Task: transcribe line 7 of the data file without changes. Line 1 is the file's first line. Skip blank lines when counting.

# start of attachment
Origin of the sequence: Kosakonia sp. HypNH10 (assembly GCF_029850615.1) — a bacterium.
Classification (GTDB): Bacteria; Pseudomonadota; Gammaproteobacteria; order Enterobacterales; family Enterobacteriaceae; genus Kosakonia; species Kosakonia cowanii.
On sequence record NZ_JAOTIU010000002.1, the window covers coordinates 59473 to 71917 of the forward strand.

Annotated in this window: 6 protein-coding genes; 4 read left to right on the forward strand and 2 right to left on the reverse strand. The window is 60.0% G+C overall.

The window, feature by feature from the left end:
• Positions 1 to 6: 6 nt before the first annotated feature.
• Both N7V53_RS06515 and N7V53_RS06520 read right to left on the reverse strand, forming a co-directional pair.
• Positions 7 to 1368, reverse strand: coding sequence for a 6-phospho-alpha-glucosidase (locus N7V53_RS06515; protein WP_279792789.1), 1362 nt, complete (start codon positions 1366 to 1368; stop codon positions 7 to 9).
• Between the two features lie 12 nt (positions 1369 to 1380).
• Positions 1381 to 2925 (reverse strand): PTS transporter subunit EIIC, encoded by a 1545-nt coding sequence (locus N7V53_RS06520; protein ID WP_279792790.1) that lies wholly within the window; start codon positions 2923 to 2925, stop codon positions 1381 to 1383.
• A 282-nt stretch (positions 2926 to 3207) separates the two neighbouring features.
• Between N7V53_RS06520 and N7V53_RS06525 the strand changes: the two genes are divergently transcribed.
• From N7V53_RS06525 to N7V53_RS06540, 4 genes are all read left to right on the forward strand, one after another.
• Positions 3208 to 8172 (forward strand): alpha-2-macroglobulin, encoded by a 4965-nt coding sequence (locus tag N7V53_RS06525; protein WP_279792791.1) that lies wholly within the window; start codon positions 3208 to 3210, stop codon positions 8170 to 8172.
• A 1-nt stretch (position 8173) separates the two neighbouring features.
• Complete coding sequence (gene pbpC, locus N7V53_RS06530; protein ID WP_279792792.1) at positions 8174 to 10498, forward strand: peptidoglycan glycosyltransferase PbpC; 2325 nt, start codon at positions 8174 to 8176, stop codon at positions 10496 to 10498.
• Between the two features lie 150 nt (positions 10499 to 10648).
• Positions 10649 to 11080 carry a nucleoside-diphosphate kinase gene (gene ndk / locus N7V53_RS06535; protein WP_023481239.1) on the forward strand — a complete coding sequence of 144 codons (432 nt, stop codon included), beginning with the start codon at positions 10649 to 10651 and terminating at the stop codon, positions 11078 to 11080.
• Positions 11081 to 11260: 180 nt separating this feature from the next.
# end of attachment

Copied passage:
• Both N7V53_RS06515 and N7V53_RS06520 read right to left on the reverse strand, forming a co-directional pair.